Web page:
The first day she had horrible shakes and vomited all day. That night she began getting delirium tremens, a severe case of withdrawal. “I was awake all night with hallucinations that people were trying to throw a party in our backyard,” says Amanda. The hallucinations grew stronger and more severe. On day three of detoxing Amanda’s sister-in-law came to her house, saw Amanda and called her husband to come home right away. Amanda’s husband drove her to the hospital an hour later and the doctors told Amanda she was lucky to be alive.
After she got home from the hospital she went straight to her hiding spot and started drinking again. She drank for three more weeks and then entered McLean Hospital. “I drank the entire way to McLean knowing how sick I had gotten the time prior and they admitted me,” she recalls. She entered the hospital and detoxed. “When I arrived there, I was like I’m done, this is it, I can’t do this anymore.”
Amanda emotionally let go of the prospect of ever drinking again. She remembers having a feeling of being done, “I think the finality of arriving at McLean and walking through those doors was a gift I gave myself. To say, this is my last day and this is my only chance, there’s no round three.” Amanda knew she no longer had control and that alcohol controlled her. “That’s just the darkest feeling in the world, that I no longer have the option.”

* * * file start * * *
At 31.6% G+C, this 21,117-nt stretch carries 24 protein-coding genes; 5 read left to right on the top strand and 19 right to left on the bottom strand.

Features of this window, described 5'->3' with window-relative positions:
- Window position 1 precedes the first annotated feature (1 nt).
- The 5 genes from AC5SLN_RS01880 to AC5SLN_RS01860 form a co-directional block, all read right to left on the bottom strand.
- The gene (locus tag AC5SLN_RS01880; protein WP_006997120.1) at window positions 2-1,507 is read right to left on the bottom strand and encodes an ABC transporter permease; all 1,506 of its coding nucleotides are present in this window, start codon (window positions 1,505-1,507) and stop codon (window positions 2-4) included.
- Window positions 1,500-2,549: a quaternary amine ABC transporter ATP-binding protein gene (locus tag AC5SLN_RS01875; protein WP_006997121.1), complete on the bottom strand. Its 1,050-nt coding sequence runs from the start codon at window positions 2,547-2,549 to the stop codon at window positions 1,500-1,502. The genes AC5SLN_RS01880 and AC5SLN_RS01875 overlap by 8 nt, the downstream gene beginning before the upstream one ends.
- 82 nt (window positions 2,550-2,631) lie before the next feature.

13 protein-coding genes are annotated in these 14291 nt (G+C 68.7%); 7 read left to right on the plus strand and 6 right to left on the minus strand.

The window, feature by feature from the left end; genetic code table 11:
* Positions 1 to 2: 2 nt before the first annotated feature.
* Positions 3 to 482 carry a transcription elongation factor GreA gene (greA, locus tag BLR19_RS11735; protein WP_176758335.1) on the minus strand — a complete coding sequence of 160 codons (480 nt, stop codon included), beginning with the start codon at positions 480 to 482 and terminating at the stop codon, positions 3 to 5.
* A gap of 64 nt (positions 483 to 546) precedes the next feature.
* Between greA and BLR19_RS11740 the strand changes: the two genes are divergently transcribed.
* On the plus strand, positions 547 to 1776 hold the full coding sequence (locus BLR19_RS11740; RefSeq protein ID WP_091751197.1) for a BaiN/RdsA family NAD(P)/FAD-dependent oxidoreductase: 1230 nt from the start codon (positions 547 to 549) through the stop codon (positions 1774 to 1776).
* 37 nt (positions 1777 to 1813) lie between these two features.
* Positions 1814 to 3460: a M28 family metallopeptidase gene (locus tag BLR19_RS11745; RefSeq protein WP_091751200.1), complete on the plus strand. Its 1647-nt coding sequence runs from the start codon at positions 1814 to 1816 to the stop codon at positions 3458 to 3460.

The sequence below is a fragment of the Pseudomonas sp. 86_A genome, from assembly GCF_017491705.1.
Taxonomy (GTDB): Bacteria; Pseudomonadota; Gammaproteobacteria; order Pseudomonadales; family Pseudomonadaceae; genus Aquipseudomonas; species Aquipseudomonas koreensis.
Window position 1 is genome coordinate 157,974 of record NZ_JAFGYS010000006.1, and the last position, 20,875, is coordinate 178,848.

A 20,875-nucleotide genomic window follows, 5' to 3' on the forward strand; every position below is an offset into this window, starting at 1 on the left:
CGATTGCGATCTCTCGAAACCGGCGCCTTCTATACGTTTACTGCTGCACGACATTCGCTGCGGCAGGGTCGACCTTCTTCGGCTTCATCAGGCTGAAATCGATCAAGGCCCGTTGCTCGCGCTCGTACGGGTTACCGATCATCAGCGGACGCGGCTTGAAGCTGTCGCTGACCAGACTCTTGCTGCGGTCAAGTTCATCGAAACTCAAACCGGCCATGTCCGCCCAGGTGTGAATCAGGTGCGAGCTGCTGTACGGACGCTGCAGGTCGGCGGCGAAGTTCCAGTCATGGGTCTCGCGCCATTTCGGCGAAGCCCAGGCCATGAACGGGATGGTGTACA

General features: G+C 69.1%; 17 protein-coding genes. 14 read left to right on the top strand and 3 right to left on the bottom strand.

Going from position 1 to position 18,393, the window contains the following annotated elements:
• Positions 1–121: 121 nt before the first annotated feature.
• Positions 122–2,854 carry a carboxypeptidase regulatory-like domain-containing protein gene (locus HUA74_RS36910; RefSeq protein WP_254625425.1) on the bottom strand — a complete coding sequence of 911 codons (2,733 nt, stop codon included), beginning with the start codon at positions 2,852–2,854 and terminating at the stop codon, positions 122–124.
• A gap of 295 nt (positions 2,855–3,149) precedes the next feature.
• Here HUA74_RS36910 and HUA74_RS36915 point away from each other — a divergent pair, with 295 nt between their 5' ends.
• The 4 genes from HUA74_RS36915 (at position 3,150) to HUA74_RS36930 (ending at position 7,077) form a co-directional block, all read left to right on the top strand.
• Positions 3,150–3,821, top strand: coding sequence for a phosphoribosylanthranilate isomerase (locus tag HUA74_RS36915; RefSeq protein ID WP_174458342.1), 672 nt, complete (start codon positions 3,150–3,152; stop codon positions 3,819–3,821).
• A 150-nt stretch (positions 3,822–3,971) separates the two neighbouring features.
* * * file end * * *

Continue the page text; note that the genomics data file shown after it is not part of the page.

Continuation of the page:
Amanda medically detoxed, got set up with an intensive outpatient program with Lionrock, and a private therapist who helped her get to the root cause of her drinking. She routinely attended Alcoholics Anonymous meetings. She remembers feeling terrified to go home to a house without alcohol. “We actually closed the door to my office for the first three months.”
Amanda attributes the success of her recovery to the structure of what she learned at McLean. She implemented every tool they gave her: self-care, exercise, eating healthy and lots of sleep. She took all the core tenets of what they wanted her to practice and implemented them to the best of her ability.
“It’s not like there aren’t difficult days, but they are few and far between now and situations that were really intimidating early on in recovery, I sort of giggle at how intimidating they were to me,” Amanda describes. “I’m raising my kids, who realize that 5 o’clock, is just 5 o’clock.”
*Quotes have been edited for clarity.